THE PRISON AT GUANTANAMO: The Bergdahl deal underscores the difficulties that Obama has had in delivering on his 2008 campaign promise to shut down the U.S. prison. Congress has gradually eased its restrictions on releasing Guantanamo detainees, but there is still considerable concern that freed detainees could resume hostilities against the U.S. Of the remaining 149 prisoners at Guantanamo, 78 have been approved for transfers to their homelands or a third country, and 30 have been referred for prosecution. The U.S. says nearly 40 prisoners are too dangerous to release but can’t be charged for a number of reasons, often because there isn’t enough evidence against them. Officials have been trying to chip away at that number with a Periodic Review Board. The five Taliban released in exchange for Bergdahl came from that last group.
THE TALKING POINTS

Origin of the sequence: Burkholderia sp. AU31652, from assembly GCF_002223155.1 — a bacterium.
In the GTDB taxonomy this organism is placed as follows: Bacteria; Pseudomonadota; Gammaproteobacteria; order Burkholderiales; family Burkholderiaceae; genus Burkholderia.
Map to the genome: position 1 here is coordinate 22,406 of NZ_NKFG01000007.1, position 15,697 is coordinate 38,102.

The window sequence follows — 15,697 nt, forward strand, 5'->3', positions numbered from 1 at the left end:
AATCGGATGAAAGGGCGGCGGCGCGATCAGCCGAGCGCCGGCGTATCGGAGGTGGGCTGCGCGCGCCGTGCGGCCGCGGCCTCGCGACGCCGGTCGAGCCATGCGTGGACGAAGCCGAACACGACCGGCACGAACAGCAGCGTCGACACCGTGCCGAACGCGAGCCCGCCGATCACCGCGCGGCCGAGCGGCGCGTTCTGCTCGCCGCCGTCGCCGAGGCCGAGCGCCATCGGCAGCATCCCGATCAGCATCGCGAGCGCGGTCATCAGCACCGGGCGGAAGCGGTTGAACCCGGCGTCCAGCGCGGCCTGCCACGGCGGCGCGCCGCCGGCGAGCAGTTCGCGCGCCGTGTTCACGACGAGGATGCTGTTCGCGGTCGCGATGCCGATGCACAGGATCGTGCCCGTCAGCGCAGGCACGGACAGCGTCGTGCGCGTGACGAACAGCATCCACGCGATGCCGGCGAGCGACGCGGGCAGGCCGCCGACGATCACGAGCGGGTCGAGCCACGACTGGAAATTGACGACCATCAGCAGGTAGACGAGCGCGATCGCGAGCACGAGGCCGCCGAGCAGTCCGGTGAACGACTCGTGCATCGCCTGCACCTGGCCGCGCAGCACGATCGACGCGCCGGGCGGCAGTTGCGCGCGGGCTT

National Security Adviser Susan Rice said the day after Bergdahl’s release that he had served with “honor and distinction,” a phrase that rankled some who consider his actions less than honorable. It was Rice’s second problematic TV appearance, the first being her now-debunked comments after the attack on the U.S. diplomatic compound in Benghazi, Libya. This time, Rice said she was speaking respectfully of anyone who volunteered for the military in a time of war.
THE WIDER CONTEXT: Could the Bergdahl swap be part of a larger effort to start peace talks with the Taliban? The United States has indeed made past efforts to connect with the Taliban, unrelated to Bergdahl. Talks about releasing the five senior Taliban reach back to at least late 2010. In the beginning, the name of Bergdahl was not part of the talks. The Taliban wanted prisoners released and the U.S. sought confidence-building gestures with the ultimate aim of bringing hostilities in Afghanistan to an end. But when Afghan President Hamid Karzai found out about the talks, he was furious and they fell apart. U.S.-Taliban talks began again in 2013, again with prisoner swaps as a first confidence-building step, but again fell apart. Now, with a swap done, the question is whether the U.S. would try again, whether the next Afghan government will risk talks with the militants, and whether the Taliban themselves wish to negotiate or stay on the course of war.
Associated Press writers Calvin Woodward, Donna Cassata and Deb Riechmann contributed to this report.